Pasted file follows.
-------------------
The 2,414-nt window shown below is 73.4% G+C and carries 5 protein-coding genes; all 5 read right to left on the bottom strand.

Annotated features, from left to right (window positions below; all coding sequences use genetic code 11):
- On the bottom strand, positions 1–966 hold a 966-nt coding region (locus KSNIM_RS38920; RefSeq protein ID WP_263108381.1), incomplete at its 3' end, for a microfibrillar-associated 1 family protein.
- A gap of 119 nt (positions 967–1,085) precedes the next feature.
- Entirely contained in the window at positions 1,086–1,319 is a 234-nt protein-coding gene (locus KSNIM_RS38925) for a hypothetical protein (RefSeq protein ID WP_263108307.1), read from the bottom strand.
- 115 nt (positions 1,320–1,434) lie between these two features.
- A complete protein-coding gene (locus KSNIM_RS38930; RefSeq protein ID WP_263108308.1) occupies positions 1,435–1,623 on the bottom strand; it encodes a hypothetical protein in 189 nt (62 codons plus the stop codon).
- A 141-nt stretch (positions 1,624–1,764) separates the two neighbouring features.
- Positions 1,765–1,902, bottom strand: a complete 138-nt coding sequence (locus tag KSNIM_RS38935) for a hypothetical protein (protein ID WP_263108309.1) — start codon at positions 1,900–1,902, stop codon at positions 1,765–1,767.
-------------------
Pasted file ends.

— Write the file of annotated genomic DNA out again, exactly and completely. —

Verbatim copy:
The 2,414-nt window shown below is 73.4% G+C and carries 5 protein-coding genes; all 5 read right to left on the bottom strand.

Annotated features, from left to right (window positions below; all coding sequences use genetic code 11):
- On the bottom strand, positions 1–966 hold a 966-nt coding region (locus KSNIM_RS38920; RefSeq protein ID WP_263108381.1), incomplete at its 3' end, for a microfibrillar-associated 1 family protein.
- A gap of 119 nt (positions 967–1,085) precedes the next feature.
- Entirely contained in the window at positions 1,086–1,319 is a 234-nt protein-coding gene (locus KSNIM_RS38925) for a hypothetical protein (RefSeq protein ID WP_263108307.1), read from the bottom strand.
- 115 nt (positions 1,320–1,434) lie between these two features.
- A complete protein-coding gene (locus KSNIM_RS38930; RefSeq protein ID WP_263108308.1) occupies positions 1,435–1,623 on the bottom strand; it encodes a hypothetical protein in 189 nt (62 codons plus the stop codon).
- A 141-nt stretch (positions 1,624–1,764) separates the two neighbouring features.
- Positions 1,765–1,902, bottom strand: a complete 138-nt coding sequence (locus tag KSNIM_RS38935) for a hypothetical protein (protein ID WP_263108309.1) — start codon at positions 1,900–1,902, stop codon at positions 1,765–1,767.